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Wednesday, April 16, 2014

Protein



Protein. 

When it comes to food, you see that word thrown around in so many different contexts. Recent news talk about too much protein being as bad as smoking. Menus and TV shows casually reference the "protein" to be used as an ingredient for a dish or a meal. Then there are the now ubiquitous shaker bottles and a whole industry of "healthy" protein supplements for body builders. Even snack bars worry about their protein content.

So, do you know what protein is? If you want to, you can go back to the post where I explained what carbohydrates are. Spoiler alert: proteins are also chemicals.

Now that that is out of the way, if we think of  chemistry of life as a band, proteins are sort of the front man. Although the other compounds — carbohydrates, lipids, nucleic acids — all have their roles to play, proteins tend get a lot of the limelight. In raw chemical composition, proteins are pretty similar to carbohydrates - made up of carbon, hydrogen, oxygen (plus some nitrogen — that last bit isn't present in carbohydrates).  But in biochemistry, composition isn't all - the arrangement of the atoms can make dramatically different molecules.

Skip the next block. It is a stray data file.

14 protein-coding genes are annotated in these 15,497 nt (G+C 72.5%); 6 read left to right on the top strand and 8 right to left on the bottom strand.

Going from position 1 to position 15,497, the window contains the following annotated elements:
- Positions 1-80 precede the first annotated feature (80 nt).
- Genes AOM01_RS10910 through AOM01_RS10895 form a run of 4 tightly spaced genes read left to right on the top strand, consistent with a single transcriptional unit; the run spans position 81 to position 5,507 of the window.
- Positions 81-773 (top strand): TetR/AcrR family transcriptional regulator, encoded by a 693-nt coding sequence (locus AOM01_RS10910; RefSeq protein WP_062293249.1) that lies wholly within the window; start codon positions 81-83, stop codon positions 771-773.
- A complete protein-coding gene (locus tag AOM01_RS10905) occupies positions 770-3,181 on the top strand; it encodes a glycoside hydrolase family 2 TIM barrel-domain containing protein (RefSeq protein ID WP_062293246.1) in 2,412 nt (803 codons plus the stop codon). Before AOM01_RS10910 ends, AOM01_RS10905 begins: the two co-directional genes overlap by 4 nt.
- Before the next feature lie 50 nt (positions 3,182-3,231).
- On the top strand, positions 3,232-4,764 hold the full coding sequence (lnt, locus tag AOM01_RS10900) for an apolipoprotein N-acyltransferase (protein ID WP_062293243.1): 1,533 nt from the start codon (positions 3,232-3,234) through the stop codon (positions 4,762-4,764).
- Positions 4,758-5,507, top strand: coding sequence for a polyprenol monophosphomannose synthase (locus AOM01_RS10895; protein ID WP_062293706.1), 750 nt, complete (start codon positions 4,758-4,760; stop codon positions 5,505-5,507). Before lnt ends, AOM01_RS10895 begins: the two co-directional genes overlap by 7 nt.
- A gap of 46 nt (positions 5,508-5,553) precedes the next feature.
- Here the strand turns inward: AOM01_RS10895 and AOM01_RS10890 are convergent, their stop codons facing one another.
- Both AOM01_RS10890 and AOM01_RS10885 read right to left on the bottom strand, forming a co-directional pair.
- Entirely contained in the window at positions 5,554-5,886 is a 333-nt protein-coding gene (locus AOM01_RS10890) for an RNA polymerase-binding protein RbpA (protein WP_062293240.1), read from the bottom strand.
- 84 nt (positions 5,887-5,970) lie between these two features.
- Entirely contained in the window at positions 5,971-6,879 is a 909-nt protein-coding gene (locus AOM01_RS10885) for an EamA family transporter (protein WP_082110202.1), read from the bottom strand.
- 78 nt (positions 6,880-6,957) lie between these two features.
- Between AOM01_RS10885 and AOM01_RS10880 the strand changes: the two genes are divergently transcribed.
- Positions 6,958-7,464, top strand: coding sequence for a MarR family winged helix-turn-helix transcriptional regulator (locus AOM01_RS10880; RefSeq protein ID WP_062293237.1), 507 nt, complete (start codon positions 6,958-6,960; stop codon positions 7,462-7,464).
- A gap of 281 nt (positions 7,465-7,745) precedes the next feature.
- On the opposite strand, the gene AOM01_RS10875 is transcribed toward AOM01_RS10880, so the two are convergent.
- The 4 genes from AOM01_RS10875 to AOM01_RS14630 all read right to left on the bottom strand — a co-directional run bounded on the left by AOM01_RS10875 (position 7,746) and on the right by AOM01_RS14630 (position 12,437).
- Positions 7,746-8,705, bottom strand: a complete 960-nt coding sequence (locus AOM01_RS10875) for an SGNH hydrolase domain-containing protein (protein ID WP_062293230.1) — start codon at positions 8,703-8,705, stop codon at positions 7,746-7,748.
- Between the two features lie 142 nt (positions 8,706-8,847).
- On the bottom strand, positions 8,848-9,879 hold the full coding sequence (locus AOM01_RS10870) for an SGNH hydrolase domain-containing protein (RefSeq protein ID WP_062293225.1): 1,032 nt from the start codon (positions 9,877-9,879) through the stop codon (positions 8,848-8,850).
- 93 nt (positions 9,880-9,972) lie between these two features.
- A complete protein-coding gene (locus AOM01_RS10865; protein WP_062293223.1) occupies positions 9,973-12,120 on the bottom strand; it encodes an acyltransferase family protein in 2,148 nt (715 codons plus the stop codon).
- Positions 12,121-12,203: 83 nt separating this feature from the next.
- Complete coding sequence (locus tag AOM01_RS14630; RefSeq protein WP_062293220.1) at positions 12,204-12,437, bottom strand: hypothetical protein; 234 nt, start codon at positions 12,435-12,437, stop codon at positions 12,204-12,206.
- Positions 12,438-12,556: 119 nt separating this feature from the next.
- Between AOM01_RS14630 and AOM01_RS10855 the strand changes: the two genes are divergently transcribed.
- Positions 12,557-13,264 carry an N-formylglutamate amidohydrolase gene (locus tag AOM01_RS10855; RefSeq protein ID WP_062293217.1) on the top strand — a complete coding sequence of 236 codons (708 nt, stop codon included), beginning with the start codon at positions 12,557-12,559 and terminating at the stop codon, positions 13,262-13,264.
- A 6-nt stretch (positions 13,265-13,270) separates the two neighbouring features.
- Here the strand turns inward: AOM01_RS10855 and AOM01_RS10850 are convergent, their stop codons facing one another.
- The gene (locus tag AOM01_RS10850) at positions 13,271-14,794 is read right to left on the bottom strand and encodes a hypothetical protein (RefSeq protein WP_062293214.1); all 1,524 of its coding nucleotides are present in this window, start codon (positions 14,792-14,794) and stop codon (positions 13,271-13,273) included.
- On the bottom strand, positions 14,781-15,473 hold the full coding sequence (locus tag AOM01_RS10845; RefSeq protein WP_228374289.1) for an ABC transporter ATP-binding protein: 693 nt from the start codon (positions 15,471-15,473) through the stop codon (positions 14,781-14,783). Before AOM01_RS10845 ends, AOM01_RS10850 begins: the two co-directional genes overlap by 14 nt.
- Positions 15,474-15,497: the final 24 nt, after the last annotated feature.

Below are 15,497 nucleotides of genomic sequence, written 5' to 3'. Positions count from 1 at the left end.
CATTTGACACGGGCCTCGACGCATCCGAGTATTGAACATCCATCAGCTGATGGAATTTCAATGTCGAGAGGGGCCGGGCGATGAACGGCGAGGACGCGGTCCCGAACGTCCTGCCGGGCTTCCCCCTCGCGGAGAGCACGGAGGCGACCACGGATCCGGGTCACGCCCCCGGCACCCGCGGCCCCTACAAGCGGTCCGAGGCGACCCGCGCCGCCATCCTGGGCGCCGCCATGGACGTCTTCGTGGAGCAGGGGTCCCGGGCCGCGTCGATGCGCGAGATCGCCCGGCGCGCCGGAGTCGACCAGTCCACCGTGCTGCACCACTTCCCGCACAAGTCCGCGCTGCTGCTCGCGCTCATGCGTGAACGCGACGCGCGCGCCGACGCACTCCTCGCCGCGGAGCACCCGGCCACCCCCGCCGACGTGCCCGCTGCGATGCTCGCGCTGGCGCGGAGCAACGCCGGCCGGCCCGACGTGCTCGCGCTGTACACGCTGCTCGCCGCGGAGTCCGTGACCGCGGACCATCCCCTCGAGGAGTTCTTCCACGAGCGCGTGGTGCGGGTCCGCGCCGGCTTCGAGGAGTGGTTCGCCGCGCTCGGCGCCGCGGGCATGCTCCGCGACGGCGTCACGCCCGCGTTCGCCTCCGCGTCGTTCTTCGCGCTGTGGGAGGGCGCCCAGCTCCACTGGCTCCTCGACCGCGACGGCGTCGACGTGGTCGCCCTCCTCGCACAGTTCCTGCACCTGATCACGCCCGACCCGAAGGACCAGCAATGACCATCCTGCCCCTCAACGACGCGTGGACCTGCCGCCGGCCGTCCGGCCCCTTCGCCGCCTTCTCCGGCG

Proteins are made from smaller units called amino acids. You'll hear this mentioned in various food products and supplements, but few people actually explain what they are. The name tells you a bit about them - it's a molecule with an amino (this is where the nitrogen goes) end and an organic acid end. What matters is that an amino end can connect to the organic acid end of another amino acid, a brief reaction happens, and the two can be linked up to form a new, bigger molecule. The linkage formed is called a peptide bond, thus, short proteins are often called peptides. Note that the new peptide still has an amino end and an organic acid end - the chain can be extended almost indefinitely as long as those two ends can form new peptide bonds.

Glutamic acid (aka glutamate) from Wikimedia Commons

Well, that's just the ends. In the middle, that's where the variation happens. Different atoms can hang off the middle part of an amino acid, resulting in a wide array of different compounds. For biological purposes, most proteins are made from just 20 kinds of amino acids strung together in various combinations. Some of these amino acids by themselves are well known - perhaps the best known is glutamate, the active component of MSG.